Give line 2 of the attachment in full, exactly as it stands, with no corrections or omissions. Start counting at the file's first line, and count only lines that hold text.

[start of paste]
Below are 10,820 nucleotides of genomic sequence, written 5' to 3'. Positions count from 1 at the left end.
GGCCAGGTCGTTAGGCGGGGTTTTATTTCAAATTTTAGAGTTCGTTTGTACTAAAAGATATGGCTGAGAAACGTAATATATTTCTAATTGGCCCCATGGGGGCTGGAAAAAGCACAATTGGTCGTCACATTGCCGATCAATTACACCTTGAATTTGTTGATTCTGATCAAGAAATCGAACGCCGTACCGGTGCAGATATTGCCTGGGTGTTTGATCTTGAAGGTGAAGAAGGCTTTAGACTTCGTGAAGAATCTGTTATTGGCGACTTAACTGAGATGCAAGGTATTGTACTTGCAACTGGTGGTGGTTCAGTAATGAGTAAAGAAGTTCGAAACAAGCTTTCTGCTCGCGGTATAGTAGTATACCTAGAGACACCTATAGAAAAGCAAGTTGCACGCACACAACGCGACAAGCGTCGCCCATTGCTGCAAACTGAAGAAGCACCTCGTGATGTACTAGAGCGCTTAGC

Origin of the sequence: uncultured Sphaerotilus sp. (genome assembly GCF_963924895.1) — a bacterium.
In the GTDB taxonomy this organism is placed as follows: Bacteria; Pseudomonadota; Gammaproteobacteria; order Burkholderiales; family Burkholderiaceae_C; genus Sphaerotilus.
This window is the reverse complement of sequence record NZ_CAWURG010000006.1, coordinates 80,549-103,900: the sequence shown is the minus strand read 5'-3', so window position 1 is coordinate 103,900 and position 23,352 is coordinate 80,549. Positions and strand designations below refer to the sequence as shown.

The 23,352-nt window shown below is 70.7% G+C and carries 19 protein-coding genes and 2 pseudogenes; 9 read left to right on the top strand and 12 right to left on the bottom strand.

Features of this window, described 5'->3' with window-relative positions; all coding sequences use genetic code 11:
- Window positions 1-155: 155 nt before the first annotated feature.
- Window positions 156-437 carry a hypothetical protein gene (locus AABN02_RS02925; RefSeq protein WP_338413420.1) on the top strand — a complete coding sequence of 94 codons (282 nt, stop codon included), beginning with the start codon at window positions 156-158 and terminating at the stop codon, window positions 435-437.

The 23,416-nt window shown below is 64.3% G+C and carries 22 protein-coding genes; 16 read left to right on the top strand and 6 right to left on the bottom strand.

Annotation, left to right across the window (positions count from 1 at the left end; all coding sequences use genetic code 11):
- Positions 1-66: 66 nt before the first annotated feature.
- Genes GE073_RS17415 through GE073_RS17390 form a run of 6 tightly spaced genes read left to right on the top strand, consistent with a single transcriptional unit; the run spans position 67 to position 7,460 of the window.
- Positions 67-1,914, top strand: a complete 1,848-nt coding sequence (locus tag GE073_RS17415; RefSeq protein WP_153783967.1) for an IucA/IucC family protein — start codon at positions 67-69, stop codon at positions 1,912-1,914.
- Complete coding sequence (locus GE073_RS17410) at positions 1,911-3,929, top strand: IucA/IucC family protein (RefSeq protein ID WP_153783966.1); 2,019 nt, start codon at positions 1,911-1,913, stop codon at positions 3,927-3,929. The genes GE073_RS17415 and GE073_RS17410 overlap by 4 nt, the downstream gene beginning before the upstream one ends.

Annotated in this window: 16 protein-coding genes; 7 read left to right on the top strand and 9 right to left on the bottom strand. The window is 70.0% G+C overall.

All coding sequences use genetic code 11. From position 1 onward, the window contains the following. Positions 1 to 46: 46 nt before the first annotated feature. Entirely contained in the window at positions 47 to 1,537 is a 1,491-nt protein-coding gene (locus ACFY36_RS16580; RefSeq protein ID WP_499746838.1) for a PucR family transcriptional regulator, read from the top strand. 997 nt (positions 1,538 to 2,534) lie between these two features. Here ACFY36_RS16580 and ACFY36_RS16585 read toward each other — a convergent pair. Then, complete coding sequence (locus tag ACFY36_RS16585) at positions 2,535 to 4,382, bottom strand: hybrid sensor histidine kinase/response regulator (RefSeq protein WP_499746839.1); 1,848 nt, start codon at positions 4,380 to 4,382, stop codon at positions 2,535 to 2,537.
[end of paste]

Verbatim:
GGCCAGGTCGTTAGGCGGGGTTTTATTTCAAATTTTAGAGTTCGTTTGTACTAAAAGATATGGCTGAGAAACGTAATATATTTCTAATTGGCCCCATGGGGGCTGGAAAAAGCACAATTGGTCGTCACATTGCCGATCAATTACACCTTGAATTTGTTGATTCTGATCAAGAAATCGAACGCCGTACCGGTGCAGATATTGCCTGGGTGTTTGATCTTGAAGGTGAAGAAGGCTTTAGACTTCGTGAAGAATCTGTTATTGGCGACTTAACTGAGATGCAAGGTATTGTACTTGCAACTGGTGGTGGTTCAGTAATGAGTAAAGAAGTTCGAAACAAGCTTTCTGCTCGCGGTATAGTAGTATACCTAGAGACACCTATAGAAAAGCAAGTTGCACGCACACAACGCGACAAGCGTCGCCCATTGCTGCAAACTGAAGAAGCACCTCGTGATGTACTAGAGCGCTTAGC